Carlos Sainz Jnr, Renault, Autodromo Hermanos Rodriguez, 2017

Abiteboul accepts that reliability ‘remains an issue’ for Renault

2017 Mexican Grand Prix

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Renault F1 team’s managing director Cyril Abiteboul has admitted that reliability is ‘an issue’ for the manufacturer after multiple retirements in Mexico.

Both Nico Hulkenberg and Carlos Sainz Jnr retired from the race, while both Toro Rosso drivers and Daniel Ricciardo were all affected by reliability issues throughout the weekend.

“The Mexican Grand Prix was a difficult one for us with multiple incidents throughout the weekend,” said Abiteboul.

“Both Nico’s retirement and one of our partner teams’ car is a reminder that reliability remains an issue and the consequences weigh heavily on us and our customer teams.”

Both Brendon Hartley and Pierre Gasly were affected by turbocharger problems on Saturday, with Hartley forced to stop with a smoking car around the mid point of the race.

“Being in high altitude, we recognise the inevitable challenges this circuit brings,” says Abiteboul. “It’s about finding performance without compromising reliability.

“This weekend, we had performance, qualifying was very good for many of the different Renault-powered cars. However, the balance between performance and reliability was not good.”

Despite the troubles for Renault, Max Verstappen secured victory for Red Bull after a dominant performance that saw him lead every lap of the race.

“Max Verstappen’s win confirms the engine’s potential and I want to congratulate him and his team for this great race,” says Abiteboul.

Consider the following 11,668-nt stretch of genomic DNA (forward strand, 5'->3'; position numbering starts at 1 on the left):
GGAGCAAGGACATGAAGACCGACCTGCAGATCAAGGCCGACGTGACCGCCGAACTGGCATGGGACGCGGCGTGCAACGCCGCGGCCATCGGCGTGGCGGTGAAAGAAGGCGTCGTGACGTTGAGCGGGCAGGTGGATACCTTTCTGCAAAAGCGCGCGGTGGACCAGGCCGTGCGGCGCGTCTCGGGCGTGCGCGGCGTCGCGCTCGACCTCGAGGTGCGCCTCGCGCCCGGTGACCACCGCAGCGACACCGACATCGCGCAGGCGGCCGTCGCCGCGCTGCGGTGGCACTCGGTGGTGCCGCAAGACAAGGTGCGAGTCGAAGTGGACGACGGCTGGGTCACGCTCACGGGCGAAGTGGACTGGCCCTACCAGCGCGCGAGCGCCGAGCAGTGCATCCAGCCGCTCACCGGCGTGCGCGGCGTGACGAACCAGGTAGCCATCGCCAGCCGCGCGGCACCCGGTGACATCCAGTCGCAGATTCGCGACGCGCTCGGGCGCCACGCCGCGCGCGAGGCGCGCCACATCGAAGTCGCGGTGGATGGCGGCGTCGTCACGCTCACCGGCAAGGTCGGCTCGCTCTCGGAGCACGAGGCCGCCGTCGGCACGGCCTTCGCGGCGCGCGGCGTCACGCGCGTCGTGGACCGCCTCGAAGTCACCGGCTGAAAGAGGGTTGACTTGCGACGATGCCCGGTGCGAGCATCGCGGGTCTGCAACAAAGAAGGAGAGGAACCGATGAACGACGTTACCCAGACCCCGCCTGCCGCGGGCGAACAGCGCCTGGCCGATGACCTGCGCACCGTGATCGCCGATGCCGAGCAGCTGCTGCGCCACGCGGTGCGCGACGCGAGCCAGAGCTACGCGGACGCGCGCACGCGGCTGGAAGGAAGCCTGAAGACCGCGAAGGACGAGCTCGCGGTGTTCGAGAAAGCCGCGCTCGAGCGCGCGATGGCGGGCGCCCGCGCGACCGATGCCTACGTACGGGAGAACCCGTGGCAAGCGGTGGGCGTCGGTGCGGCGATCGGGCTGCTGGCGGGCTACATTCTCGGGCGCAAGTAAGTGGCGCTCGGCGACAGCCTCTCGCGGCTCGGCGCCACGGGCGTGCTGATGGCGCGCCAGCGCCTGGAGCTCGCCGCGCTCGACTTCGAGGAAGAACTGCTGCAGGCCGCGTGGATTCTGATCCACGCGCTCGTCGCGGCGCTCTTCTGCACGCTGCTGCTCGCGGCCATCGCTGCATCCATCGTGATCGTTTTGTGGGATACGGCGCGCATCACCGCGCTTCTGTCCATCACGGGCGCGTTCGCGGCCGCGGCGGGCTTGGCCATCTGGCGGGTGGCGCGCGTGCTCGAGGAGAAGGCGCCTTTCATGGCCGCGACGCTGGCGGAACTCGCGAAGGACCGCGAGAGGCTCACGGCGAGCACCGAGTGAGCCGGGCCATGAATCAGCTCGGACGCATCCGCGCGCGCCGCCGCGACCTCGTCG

“I’d also like to congratulate Lewis Hamilton who entered our sport’s history today. As a team, we need to stay motivated for the last two races and focus on our objectives.”

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Will Wood
Will has been a RaceFans contributor since 2012 during which time he has covered F1 test sessions, launch events and interviewed drivers. He mainly...

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  • 13 comments on “Abiteboul accepts that reliability ‘remains an issue’ for Renault”

    1. Great news for McLaren

      1. There were 2 cars with Honda engines finishing the Mexico GP and 2 cars with Renault engines, what an awkward moment that is

    2. Remember, everything runs much hotter at 7000 feet.

    3. It was a tale of 2 extremes: the engine powered the fastest car overall and got the race win. Both Renaults qualified well and looked to have same pace as the Force Indias but then in the race only one car kept true to form…

      1. You sure it kept form? Horner was really nervous when he was interviewed by Sky. Sure, it did finish and it finished 20 seconds ahead of this year’s winning car. But, the temperatures on Max’s car and the pressures were increasing throughout the race. I also wanted to tell Max: Chill!!! You already have 10+ seconds and the win. Just turn the engine down, lift and coast and bring it home.

        1. Yes they had to manage but looking into many earlier races Hamilton also turned the engine down after having a gap. The thing is that even with turning the engine down, they were able to keep increasing the gap and only Vettel managed to lap faster.
          So I understand your remark that they had to take precautions but the car was still quick overall.

    4. An issue? It was five of six!

    5. Good to see that they admit they have an “issue”, the Turbo clearly was not made for reliable running at this altitude, since the majority of Renault powered cars had at least 1 problem with it this race.

    6. Good to see Renault take their commitement to mclaren seriously

    7. Remains ‘an issue’? That’s 4 out of the past 5 races that Hulkenberg has retired with a car issue, probably costing about 30 points (4th SIN, 8th JAP, 6th USA & MEX). And then the Toro Rosso’s and Red Bull’s too, who’ve had pretty poor reliability all season. It’s costing them valuable constructors points. At the moment, they’re 1 point ahead of Haas who are 8th. They should be comfortably 5th, about halfway between Force India and Williams. But it looks like they won’t even get close to Williams.

    8. Sorry… This is the same Cyril Abiteboul who said that they’d played it “too conservative” with their 2017 engines?

      “We have always been – in the history of Renault in F1, in terms of engine development – on the conservative side when it comes to developing performance”

    9. “Multiple” incidents? How about all cars but one?

    Comments are closed.